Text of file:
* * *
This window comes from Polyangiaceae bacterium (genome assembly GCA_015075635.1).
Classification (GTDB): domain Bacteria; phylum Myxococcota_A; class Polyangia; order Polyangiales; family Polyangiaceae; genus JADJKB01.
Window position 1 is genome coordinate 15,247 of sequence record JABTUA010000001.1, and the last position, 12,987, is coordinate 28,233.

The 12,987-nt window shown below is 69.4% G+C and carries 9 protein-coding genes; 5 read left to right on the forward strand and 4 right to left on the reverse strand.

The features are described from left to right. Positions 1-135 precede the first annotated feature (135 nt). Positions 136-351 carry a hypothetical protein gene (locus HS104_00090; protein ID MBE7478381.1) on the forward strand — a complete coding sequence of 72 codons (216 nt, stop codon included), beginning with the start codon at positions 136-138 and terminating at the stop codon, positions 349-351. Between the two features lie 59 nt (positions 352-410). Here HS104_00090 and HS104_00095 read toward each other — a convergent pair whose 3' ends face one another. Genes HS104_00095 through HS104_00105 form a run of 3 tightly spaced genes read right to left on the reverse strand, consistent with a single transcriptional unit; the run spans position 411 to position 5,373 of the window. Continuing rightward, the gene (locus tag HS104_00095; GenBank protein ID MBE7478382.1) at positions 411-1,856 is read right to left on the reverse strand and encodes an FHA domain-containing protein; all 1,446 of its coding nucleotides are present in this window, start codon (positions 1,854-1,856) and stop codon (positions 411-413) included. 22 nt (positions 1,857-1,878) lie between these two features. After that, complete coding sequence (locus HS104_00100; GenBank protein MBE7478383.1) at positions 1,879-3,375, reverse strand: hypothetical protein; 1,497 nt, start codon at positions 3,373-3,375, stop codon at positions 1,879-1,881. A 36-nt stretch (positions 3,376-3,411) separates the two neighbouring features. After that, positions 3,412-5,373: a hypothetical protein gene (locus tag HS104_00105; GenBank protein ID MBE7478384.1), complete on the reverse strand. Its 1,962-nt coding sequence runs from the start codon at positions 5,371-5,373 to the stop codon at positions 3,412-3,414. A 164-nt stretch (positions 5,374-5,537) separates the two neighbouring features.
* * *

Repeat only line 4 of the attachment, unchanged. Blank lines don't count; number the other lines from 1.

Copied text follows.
The 12,987-nt window shown below is 69.4% G+C and carries 9 protein-coding genes; 5 read left to right on the forward strand and 4 right to left on the reverse strand.